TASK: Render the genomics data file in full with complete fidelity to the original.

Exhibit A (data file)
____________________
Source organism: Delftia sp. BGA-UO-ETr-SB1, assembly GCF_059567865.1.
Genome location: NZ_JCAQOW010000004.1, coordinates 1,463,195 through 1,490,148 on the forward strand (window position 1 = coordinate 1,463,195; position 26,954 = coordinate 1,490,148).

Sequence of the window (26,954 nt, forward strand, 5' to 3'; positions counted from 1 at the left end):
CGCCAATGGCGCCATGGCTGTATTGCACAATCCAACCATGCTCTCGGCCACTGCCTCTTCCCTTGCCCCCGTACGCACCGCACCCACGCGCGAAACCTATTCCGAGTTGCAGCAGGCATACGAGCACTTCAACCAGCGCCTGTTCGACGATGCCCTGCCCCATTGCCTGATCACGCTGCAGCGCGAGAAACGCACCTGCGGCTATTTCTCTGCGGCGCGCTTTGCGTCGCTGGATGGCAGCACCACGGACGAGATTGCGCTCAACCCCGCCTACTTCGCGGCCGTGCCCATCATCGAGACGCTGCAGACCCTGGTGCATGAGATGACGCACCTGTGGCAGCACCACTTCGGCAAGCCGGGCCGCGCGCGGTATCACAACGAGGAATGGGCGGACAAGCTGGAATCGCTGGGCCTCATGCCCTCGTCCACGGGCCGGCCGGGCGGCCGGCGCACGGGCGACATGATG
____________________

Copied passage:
Source organism: Delftia sp. BGA-UO-ETr-SB1, assembly GCF_059567865.1.
Genome location: NZ_JCAQOW010000004.1, coordinates 1,463,195 through 1,490,148 on the forward strand (window position 1 = coordinate 1,463,195; position 26,954 = coordinate 1,490,148).

Sequence of the window (26,954 nt, forward strand, 5' to 3'; positions counted from 1 at the left end):
CGCCAATGGCGCCATGGCTGTATTGCACAATCCAACCATGCTCTCGGCCACTGCCTCTTCCCTTGCCCCCGTACGCACCGCACCCACGCGCGAAACCTATTCCGAGTTGCAGCAGGCATACGAGCACTTCAACCAGCGCCTGTTCGACGATGCCCTGCCCCATTGCCTGATCACGCTGCAGCGCGAGAAACGCACCTGCGGCTATTTCTCTGCGGCGCGCTTTGCGTCGCTGGATGGCAGCACCACGGACGAGATTGCGCTCAACCCCGCCTACTTCGCGGCCGTGCCCATCATCGAGACGCTGCAGACCCTGGTGCATGAGATGACGCACCTGTGGCAGCACCACTTCGGCAAGCCGGGCCGCGCGCGGTATCACAACGAGGAATGGGCGGACAAGCTGGAATCGCTGGGCCTCATGCCCTCGTCCACGGGCCGGCCGGGCGGCCGGCGCACGGGCGACATGATG